Schott relied on information relayed to him by the dispatcher that was based on Henrich’s observations that the front passenger in appellant’s jeep was drinking from what appeared to be an open silver-blue beer can and that appellant permitted another passenger to remain standing in the jeep when he accelerated and left the area.  Appellant argues that Henrich’s testimony did not articulate objective facts beyond a hunch of underage consumption and contends that Henrich’s observation of an occupant standing while the jeep drove away is not sufficient to justify the stop and seizure.  We conclude that even if Henrich could not determine a person’s age or reliably identify a beer can in a person’s hand from a distance of 30 to 40 feet,[2] Henrich’s observation of an occupant of the jeep standing as the jeep drove away provided a reasonable, articulable basis to suspect appellant of careless driving.

Appellant argues that he should not be responsible for the actions of a third party standing up in his jeep.  But a person is guilty of careless driving when he “operates . . . any vehicle . . . in a manner that endangers or is likely to endanger . . . any person, including . . . passengers of the vehicle.”  Minn. Stat. § 169.13, subd. 2 (emphasis added).  Operating an open vehicle while a passenger is standing is likely to endanger the passenger.  Actual endangerment need not be shown.  State v. Teske, 390 N.W.2d 388, 391 (Minn. App. 1986).

Appellant also argues that because he never exhibited any evasive conduct and Schott testified that he did not personally observe any suspicious driving conduct or behavior by the occupants of the jeep, the stop was unlawful.  But, as we have already stated, the factual basis for a stop need not arise from the personal observations of the officer who makes the stop and may be derived from specific, articulable, reliable information acquired from another person, including another officer.  Olson, 371 N.W.2d at 555.  The collective knowledge doctrine imputes the entire knowledge of the police force to an officer acting in the field, and that knowledge may provide the basis for a lawful investigatory stop.  See Riley, 568 N.W.2d at 523 (stating that entire knowledge of police force is pooled and imputed to arresting officer for purposes of determining whether probable cause existed for arrest).  Under the collective knowledge doctrine, Schott did not need an independent basis for stopping appellant.  State v. Cavegn, 294 N.W.2d 717, 721 (Minn. 1980).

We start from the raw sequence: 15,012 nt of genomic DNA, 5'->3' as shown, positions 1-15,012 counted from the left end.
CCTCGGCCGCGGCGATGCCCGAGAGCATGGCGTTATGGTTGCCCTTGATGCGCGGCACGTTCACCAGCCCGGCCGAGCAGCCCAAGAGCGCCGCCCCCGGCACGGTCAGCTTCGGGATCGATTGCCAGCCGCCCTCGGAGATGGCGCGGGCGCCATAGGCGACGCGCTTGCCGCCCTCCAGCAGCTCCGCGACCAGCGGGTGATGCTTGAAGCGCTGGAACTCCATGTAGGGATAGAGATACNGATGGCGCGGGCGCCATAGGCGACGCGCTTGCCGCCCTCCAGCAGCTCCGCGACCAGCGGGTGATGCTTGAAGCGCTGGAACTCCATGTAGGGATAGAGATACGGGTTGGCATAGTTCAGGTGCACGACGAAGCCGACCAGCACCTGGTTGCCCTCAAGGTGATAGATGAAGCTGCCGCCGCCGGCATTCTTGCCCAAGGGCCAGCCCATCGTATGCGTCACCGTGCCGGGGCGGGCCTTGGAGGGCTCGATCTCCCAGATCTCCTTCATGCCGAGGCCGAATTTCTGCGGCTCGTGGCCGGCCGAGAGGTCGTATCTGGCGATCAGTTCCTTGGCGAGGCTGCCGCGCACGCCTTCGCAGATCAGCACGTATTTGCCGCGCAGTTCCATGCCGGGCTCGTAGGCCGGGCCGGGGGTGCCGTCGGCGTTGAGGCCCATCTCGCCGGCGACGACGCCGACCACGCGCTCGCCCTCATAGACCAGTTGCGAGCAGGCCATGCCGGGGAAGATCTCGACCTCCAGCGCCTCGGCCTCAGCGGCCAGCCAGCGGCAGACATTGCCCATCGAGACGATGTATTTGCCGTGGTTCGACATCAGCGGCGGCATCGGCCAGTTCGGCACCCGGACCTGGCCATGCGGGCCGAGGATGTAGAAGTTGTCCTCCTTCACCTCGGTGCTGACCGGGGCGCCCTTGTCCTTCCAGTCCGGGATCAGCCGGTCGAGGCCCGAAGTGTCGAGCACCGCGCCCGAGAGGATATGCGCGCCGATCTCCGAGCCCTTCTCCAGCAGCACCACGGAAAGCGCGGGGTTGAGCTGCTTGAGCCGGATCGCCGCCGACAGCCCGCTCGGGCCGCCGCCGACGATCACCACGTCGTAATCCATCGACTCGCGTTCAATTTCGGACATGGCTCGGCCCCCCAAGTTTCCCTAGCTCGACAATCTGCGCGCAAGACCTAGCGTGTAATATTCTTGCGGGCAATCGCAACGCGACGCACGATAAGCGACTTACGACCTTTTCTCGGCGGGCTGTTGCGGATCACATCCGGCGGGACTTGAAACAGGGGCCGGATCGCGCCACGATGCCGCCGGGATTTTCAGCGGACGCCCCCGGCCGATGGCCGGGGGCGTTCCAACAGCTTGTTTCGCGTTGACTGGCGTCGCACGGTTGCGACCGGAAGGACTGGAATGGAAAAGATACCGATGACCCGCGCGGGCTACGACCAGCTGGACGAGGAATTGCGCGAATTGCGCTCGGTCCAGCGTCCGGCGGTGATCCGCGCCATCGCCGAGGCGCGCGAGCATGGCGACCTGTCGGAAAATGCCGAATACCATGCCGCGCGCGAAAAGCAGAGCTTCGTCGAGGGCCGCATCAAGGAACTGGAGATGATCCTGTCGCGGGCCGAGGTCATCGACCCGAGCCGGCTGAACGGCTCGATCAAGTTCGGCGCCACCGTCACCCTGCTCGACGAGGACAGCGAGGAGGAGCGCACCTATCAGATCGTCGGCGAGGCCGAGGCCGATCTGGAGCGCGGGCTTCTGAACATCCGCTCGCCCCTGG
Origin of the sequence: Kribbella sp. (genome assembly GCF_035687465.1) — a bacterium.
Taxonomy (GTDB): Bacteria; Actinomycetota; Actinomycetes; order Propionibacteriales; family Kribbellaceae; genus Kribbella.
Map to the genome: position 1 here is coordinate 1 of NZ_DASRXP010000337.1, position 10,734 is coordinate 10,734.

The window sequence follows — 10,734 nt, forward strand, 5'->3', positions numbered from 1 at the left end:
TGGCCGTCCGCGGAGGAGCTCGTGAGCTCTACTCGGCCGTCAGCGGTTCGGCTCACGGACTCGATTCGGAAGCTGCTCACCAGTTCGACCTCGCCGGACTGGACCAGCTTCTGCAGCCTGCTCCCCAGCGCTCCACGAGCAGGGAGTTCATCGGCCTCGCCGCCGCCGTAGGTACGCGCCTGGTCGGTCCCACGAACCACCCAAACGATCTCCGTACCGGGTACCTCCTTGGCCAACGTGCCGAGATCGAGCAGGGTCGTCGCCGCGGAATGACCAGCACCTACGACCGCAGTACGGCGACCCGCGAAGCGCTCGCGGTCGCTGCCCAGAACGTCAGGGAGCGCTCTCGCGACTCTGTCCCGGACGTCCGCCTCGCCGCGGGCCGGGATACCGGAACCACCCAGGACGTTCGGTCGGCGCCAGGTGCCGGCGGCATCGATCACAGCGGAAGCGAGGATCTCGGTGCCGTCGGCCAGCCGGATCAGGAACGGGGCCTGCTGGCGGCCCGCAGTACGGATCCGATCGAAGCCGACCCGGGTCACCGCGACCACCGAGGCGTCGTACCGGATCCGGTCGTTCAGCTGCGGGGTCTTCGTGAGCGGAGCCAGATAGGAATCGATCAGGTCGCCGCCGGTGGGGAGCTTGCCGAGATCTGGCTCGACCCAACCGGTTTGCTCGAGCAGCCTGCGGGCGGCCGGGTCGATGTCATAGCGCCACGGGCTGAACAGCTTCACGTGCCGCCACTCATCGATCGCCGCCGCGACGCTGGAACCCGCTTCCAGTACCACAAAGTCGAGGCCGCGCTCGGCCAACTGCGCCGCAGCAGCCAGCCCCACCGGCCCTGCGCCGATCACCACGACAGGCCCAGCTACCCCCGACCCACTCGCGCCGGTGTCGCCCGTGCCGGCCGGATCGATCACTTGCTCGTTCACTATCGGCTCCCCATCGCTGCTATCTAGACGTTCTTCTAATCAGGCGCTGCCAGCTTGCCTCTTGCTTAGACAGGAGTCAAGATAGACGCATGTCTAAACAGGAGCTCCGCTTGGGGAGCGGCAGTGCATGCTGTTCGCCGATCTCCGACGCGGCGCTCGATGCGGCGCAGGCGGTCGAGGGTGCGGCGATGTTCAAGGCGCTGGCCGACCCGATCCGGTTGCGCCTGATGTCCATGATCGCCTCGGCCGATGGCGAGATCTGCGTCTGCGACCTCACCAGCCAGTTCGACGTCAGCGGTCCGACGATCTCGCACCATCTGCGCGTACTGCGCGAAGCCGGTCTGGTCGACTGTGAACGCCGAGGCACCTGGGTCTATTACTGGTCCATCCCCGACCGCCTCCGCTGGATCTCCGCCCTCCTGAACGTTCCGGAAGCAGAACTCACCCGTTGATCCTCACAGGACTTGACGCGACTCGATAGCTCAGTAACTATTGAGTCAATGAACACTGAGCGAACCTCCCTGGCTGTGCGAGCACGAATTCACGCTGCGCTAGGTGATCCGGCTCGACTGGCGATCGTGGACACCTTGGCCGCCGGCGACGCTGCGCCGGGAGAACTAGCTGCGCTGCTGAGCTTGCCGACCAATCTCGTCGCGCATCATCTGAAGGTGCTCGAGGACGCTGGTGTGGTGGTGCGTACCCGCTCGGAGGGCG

[1] Appellant first argues that a seizure occurred when he was asked for identification. But respondent does not dispute that a seizure occurred.  The only issue is whether the stop was lawful.

[2] The district court found that Henrich recognized the silver-blue can to be a beer container and that Henrich observed the occupants of the jeep to be “as young as seventeen years old.”